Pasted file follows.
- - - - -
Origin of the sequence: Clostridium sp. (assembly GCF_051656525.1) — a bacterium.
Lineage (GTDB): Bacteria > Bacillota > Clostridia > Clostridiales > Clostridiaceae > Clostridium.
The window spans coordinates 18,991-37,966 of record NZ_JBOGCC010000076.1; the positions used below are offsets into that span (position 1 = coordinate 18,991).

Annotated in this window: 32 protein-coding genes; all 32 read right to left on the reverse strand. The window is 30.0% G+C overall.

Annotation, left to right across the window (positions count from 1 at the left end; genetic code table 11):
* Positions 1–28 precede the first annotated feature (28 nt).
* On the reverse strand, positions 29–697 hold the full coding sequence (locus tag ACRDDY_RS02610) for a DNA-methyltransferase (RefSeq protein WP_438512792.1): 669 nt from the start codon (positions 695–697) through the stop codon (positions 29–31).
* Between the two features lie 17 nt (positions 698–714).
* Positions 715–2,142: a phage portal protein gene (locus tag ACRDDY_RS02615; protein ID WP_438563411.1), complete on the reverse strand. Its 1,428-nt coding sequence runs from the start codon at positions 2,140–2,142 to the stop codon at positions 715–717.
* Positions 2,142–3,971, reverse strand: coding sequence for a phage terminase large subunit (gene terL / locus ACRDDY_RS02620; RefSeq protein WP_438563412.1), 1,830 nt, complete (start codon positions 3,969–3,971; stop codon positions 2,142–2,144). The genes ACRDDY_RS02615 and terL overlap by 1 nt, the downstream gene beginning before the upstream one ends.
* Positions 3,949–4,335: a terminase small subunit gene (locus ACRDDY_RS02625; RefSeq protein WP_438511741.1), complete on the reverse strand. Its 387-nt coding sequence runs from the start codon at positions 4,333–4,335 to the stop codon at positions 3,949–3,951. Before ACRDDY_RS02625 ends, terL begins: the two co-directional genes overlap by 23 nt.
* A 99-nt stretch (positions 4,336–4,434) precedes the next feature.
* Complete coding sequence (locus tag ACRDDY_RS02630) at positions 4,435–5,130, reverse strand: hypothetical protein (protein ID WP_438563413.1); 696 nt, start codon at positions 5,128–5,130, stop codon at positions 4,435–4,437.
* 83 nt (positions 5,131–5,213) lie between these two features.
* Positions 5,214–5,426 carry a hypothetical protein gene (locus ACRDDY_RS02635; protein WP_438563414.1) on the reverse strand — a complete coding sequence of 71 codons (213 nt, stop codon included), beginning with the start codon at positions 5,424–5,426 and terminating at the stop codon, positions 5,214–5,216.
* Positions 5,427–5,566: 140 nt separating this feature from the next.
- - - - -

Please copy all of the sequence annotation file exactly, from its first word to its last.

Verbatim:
Origin of the sequence: Clostridium sp. (assembly GCF_051656525.1) — a bacterium.
Lineage (GTDB): Bacteria > Bacillota > Clostridia > Clostridiales > Clostridiaceae > Clostridium.
The window spans coordinates 18,991-37,966 of record NZ_JBOGCC010000076.1; the positions used below are offsets into that span (position 1 = coordinate 18,991).

Annotated in this window: 32 protein-coding genes; all 32 read right to left on the reverse strand. The window is 30.0% G+C overall.

Annotation, left to right across the window (positions count from 1 at the left end; genetic code table 11):
* Positions 1–28 precede the first annotated feature (28 nt).
* On the reverse strand, positions 29–697 hold the full coding sequence (locus tag ACRDDY_RS02610) for a DNA-methyltransferase (RefSeq protein WP_438512792.1): 669 nt from the start codon (positions 695–697) through the stop codon (positions 29–31).
* Between the two features lie 17 nt (positions 698–714).
* Positions 715–2,142: a phage portal protein gene (locus tag ACRDDY_RS02615; protein ID WP_438563411.1), complete on the reverse strand. Its 1,428-nt coding sequence runs from the start codon at positions 2,140–2,142 to the stop codon at positions 715–717.
* Positions 2,142–3,971, reverse strand: coding sequence for a phage terminase large subunit (gene terL / locus ACRDDY_RS02620; RefSeq protein WP_438563412.1), 1,830 nt, complete (start codon positions 3,969–3,971; stop codon positions 2,142–2,144). The genes ACRDDY_RS02615 and terL overlap by 1 nt, the downstream gene beginning before the upstream one ends.
* Positions 3,949–4,335: a terminase small subunit gene (locus ACRDDY_RS02625; RefSeq protein WP_438511741.1), complete on the reverse strand. Its 387-nt coding sequence runs from the start codon at positions 4,333–4,335 to the stop codon at positions 3,949–3,951. Before ACRDDY_RS02625 ends, terL begins: the two co-directional genes overlap by 23 nt.
* A 99-nt stretch (positions 4,336–4,434) precedes the next feature.
* Complete coding sequence (locus tag ACRDDY_RS02630) at positions 4,435–5,130, reverse strand: hypothetical protein (protein ID WP_438563413.1); 696 nt, start codon at positions 5,128–5,130, stop codon at positions 4,435–4,437.
* 83 nt (positions 5,131–5,213) lie between these two features.
* Positions 5,214–5,426 carry a hypothetical protein gene (locus ACRDDY_RS02635; protein WP_438563414.1) on the reverse strand — a complete coding sequence of 71 codons (213 nt, stop codon included), beginning with the start codon at positions 5,424–5,426 and terminating at the stop codon, positions 5,214–5,216.
* Positions 5,427–5,566: 140 nt separating this feature from the next.